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You may have a hard time identifying whether people around you are happy or sad, scientists say.

Researchers from University of Arizona in the US found people have a harder time identifying facial expressions of happiness or sadness when they were sleep deprived versus well-rested.

About 54 participants, who were shown photographs of the same male face expressing varying degrees of fear, happiness, sadness, anger, surprise and disgust were studied.

Participants were asked to indicate which of those six emotions they thought was being expressed the most by each face.

In order to assess participants’ ability to interpret more subtle emotional expressions, the images presented were composite photos of commonly confused facial expressions morphed together by a computer program.

For example, a face might show 70 per cent sadness and 30 per cent disgust or vice versa.

Participants saw a total of 180 blended facial expressions at each testing session.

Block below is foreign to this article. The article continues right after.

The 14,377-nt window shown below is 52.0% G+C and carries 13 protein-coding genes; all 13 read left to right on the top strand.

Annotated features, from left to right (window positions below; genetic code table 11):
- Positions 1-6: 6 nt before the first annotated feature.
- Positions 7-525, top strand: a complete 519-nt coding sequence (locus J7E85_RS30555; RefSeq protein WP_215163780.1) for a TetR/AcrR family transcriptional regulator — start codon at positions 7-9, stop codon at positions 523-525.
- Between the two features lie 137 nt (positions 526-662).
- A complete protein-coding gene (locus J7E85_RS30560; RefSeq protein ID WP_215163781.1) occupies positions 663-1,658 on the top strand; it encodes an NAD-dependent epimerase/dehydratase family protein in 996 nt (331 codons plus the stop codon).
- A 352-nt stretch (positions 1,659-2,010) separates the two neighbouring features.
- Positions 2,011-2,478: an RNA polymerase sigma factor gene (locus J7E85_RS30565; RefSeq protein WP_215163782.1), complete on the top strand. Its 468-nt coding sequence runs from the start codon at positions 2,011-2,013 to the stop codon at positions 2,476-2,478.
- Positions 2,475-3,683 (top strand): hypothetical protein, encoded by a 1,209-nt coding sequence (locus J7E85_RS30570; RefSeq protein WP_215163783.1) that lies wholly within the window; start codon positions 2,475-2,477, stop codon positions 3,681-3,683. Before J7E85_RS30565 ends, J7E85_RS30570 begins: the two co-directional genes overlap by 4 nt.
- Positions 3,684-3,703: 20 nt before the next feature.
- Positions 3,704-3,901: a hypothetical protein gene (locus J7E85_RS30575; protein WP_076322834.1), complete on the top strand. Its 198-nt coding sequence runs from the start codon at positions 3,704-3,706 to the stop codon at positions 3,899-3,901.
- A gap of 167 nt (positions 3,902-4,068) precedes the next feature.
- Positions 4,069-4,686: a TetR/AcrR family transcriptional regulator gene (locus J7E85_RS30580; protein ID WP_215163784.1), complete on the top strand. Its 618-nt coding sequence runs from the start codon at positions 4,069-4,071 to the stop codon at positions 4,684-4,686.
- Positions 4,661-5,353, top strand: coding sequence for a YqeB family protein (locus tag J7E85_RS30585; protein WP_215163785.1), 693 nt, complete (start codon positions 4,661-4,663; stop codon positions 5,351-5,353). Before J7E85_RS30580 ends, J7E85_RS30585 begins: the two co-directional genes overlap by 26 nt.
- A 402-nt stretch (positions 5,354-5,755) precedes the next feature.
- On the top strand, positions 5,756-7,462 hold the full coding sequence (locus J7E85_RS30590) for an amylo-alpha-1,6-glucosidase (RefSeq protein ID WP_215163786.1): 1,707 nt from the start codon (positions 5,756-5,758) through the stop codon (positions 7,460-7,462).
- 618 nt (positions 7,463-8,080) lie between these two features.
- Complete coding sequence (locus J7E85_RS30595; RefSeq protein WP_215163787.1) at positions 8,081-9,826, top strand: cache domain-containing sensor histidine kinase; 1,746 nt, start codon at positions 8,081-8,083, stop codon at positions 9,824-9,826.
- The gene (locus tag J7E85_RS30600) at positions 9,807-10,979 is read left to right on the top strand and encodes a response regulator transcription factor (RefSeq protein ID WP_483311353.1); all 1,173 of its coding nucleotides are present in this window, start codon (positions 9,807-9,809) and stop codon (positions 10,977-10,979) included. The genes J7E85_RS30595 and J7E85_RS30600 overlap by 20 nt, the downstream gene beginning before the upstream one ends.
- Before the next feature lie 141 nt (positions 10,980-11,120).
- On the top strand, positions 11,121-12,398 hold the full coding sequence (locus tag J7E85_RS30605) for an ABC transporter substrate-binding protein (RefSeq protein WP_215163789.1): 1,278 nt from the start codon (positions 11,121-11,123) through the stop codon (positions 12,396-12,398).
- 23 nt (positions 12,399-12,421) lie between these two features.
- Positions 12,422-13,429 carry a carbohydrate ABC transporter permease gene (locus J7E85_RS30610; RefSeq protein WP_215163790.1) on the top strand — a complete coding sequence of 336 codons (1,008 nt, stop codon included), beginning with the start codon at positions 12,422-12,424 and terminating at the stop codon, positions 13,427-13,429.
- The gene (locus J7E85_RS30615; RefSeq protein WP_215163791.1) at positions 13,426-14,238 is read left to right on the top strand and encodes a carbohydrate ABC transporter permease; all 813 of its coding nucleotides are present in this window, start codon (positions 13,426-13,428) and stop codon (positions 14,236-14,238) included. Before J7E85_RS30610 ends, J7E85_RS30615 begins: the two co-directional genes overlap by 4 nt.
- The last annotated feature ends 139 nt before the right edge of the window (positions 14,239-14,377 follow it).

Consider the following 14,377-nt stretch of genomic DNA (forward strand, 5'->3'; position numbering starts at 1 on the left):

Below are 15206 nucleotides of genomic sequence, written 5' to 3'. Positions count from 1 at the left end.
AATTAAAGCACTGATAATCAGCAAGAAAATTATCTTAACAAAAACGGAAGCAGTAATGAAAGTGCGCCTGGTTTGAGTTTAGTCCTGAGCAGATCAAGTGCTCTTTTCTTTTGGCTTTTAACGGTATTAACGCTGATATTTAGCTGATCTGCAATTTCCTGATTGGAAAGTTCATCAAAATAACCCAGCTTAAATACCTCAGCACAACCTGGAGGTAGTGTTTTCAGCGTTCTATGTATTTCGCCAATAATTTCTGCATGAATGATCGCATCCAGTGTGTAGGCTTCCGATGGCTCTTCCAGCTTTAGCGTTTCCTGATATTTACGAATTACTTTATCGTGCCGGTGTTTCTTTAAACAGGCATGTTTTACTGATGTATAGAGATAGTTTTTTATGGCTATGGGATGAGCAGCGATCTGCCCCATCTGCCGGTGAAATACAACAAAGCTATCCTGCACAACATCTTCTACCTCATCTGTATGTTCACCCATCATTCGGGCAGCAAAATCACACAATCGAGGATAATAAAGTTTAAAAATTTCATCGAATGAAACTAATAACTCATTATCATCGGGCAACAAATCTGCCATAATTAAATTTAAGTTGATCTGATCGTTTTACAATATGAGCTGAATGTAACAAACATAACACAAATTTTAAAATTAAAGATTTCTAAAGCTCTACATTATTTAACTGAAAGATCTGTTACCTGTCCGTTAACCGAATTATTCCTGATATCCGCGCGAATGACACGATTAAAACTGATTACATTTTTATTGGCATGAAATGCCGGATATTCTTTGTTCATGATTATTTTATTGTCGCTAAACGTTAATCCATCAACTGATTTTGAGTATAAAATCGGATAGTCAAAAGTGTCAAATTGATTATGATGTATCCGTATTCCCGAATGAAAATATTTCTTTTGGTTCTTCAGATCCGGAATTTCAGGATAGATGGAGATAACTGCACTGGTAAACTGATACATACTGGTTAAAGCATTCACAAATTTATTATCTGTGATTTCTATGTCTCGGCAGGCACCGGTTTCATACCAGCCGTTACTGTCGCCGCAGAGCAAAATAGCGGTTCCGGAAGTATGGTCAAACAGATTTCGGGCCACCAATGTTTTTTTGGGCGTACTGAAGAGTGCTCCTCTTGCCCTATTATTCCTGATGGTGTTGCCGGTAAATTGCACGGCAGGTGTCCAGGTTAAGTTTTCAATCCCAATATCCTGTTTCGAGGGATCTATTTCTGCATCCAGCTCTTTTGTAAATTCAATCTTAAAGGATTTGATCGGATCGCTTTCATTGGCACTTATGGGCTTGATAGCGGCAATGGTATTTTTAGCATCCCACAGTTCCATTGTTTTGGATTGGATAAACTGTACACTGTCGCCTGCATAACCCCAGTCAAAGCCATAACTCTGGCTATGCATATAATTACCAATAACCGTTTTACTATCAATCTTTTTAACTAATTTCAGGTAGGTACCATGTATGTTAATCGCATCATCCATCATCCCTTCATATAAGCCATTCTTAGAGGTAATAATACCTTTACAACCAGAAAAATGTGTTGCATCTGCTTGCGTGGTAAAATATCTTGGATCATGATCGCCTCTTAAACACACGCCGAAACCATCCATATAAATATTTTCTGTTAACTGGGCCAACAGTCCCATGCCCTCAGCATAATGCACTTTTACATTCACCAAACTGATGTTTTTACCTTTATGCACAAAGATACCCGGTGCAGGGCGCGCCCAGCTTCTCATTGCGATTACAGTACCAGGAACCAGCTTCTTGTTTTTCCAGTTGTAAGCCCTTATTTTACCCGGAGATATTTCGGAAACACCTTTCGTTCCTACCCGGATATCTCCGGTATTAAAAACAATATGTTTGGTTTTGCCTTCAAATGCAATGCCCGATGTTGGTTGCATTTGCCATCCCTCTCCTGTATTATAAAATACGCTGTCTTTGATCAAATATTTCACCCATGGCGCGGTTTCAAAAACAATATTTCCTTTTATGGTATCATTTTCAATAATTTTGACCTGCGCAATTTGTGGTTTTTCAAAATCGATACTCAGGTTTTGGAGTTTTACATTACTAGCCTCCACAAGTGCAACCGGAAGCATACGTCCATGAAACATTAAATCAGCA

Their baseline responses to the images were compared to their responses after they were deprived of sleep for one night.

Researchers found that blatant facial expressions – such as an obvious grin or frown (90 per cent happy or 90 per cent sad) – were easily identifiable regardless of how much sleep a participant got.

Sleep deprived participants had a harder time, however, correctly identifying more subtle expressions of happiness and sadness, although their performance on the other emotions was unchanged.

When participants were tested again after one night of recovery sleep, their performance on happiness and sadness improved, returning to its baseline level, researchers said.

“While the difference in performance was not overwhelming, it’s enough that it could have a significant impact in critical social interactions, said William DS Killgore of University of Arizona.


Source: The Tribune

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